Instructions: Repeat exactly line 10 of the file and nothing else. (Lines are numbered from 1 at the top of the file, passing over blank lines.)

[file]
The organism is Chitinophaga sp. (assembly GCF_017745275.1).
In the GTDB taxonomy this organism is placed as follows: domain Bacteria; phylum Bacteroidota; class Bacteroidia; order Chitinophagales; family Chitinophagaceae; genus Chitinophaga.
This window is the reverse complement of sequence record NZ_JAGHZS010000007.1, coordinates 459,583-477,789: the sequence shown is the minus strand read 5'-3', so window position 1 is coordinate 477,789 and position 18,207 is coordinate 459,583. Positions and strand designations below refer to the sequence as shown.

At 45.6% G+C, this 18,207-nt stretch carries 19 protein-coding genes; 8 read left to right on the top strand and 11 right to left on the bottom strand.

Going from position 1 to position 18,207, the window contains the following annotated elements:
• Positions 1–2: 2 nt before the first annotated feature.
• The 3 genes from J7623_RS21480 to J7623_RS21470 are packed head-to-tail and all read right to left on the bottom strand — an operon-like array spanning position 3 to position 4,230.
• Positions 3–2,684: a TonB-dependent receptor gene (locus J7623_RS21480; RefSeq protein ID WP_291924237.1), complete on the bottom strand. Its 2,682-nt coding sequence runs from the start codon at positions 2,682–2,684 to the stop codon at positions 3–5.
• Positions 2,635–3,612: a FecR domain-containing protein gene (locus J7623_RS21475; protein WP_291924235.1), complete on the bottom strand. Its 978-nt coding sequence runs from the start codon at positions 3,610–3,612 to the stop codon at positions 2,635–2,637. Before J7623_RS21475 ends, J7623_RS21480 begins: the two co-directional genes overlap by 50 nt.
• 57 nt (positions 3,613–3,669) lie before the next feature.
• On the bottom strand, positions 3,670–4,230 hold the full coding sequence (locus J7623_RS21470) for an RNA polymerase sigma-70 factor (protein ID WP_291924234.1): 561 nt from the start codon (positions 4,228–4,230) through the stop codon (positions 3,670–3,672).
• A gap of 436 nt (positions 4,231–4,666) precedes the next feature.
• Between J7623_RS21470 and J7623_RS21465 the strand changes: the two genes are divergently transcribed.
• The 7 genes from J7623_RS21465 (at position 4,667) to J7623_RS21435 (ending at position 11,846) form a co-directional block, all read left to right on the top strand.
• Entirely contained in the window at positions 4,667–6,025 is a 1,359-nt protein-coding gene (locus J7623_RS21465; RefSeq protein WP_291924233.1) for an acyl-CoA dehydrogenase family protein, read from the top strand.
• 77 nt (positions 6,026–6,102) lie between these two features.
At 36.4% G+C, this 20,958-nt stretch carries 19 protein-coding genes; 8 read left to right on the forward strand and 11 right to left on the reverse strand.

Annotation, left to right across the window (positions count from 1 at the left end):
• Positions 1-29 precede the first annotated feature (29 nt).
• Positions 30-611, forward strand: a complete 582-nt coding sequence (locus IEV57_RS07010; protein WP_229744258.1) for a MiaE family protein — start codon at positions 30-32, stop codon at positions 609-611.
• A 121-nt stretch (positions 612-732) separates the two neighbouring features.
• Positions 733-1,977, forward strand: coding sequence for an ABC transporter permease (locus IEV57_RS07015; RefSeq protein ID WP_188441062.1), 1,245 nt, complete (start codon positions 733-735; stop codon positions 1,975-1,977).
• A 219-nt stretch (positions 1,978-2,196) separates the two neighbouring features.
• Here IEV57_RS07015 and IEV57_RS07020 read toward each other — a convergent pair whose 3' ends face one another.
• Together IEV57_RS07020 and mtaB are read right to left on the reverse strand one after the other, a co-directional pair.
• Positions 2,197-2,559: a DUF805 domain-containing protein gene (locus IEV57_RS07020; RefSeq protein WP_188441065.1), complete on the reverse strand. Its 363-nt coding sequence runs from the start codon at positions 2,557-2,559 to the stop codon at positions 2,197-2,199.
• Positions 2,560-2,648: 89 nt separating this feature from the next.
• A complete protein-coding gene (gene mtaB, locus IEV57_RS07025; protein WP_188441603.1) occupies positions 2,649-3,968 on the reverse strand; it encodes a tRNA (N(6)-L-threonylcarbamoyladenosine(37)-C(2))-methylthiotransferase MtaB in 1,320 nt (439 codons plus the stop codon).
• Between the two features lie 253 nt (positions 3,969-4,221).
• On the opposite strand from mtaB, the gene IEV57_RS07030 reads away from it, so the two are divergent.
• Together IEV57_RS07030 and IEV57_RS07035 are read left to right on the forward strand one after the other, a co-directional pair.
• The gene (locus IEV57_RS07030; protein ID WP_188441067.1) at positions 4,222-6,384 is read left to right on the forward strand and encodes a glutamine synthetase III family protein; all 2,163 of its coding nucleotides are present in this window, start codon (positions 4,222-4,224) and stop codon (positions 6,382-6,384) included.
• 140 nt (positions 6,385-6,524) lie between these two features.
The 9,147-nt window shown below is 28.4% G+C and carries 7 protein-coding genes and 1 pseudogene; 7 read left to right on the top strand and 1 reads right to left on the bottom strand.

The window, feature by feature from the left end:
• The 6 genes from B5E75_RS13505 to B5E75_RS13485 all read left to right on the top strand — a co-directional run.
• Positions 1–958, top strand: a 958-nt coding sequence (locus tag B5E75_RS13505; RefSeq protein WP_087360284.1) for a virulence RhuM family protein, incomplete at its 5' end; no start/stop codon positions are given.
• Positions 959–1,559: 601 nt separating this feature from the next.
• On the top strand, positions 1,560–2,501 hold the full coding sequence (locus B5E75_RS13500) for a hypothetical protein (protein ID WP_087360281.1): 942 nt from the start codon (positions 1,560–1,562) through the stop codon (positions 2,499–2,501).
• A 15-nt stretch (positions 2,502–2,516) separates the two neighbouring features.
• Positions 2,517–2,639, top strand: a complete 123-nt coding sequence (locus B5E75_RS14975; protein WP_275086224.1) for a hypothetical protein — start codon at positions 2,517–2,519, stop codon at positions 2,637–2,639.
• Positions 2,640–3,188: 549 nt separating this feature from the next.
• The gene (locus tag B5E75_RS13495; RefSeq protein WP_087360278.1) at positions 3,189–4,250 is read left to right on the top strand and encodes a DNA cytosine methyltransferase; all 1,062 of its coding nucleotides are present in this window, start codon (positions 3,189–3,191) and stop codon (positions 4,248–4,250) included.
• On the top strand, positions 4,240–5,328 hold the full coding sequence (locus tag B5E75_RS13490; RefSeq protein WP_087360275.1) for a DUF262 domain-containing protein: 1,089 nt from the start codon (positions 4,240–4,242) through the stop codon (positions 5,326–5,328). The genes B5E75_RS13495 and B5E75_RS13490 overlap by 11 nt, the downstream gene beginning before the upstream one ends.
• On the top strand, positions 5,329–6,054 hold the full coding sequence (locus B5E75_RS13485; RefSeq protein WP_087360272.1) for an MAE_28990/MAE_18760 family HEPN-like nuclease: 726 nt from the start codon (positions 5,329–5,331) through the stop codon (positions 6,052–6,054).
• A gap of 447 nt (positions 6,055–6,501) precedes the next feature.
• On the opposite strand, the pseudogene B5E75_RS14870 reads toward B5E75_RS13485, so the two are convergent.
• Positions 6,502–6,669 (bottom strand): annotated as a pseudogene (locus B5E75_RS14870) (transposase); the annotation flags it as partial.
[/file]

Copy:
• 57 nt (positions 3,613–3,669) lie before the next feature.